As Archbishop of Buenos Aires, Jorge Mario Bergoglio was not always on friendly terms with Argentina’s political leaders. On one famous occasion in 2004, he preached a sermon denouncing “dishonest and mediocre” politics with President Néstor Kirchner sitting in the congregation.

Presidents come and go, but even after his elevation to the papacy Francis has not shied away from conflict with Argentina’s rulers. That is one subtext to the Pope’s visit to Chile next week: the absence of Argentina’s President Mauricio Macri. The difficult relationship between the two leaders is well-documented, and serves as another example of Pope Francis’s place in the politics of his homeland: as an internal critic, usually at cross-purposes with the ruling party.

It is not just hostility but awkwardness which characterises the Pope’s relationship with Macri. For instance, in 2016 the president donated 16,666,000 pesos (£853,000) to the Pope’s educational foundation, Scholas Occurentes. Francis rejected it: “I don’t like the 666,” he wrote back, according to Vatican Insider.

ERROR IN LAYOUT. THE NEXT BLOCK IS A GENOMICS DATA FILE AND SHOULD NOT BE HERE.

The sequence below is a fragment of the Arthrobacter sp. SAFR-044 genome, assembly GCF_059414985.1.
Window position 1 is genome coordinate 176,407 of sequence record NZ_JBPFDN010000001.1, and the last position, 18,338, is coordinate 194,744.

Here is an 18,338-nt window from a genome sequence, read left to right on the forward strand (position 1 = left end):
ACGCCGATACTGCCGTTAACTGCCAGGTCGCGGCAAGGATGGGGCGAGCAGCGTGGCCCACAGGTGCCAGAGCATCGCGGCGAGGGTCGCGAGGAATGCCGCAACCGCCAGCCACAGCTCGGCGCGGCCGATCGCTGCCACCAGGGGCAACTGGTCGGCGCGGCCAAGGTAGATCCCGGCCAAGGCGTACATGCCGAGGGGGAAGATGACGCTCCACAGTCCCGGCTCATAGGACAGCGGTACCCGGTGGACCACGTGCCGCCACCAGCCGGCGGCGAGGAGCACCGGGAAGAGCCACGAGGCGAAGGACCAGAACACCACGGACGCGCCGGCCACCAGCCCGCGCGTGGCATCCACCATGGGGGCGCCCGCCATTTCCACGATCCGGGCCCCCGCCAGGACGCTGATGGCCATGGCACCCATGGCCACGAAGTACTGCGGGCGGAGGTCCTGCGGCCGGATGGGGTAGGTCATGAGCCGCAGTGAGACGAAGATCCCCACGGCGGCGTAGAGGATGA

There was another reason: Francis told Scholas Occurentes that they shouldn’t be accepting money from the Argentine government when the population had so many pressing needs. Macri’s own background may have increased the Pope’s sense that this money was being used irresponsibly: the president is the son of a millionaire, and he still spends his leisure time at exclusive parties of the wealthy.

He is also something of a showman: he likes to perform as Freddie Mercury, leading to a near-death experience at his second wedding in 2010, when he swallowed his fake moustache and was only saved form choking by the intervention of the Buenos Aires health minister.

There is a ready-made leftist critique of Macri as a president for the rich. Macri has “a neo-liberal, pro-business approach,” says an Argentine observer. “He has encouraged businesses to invest in Argentina.”

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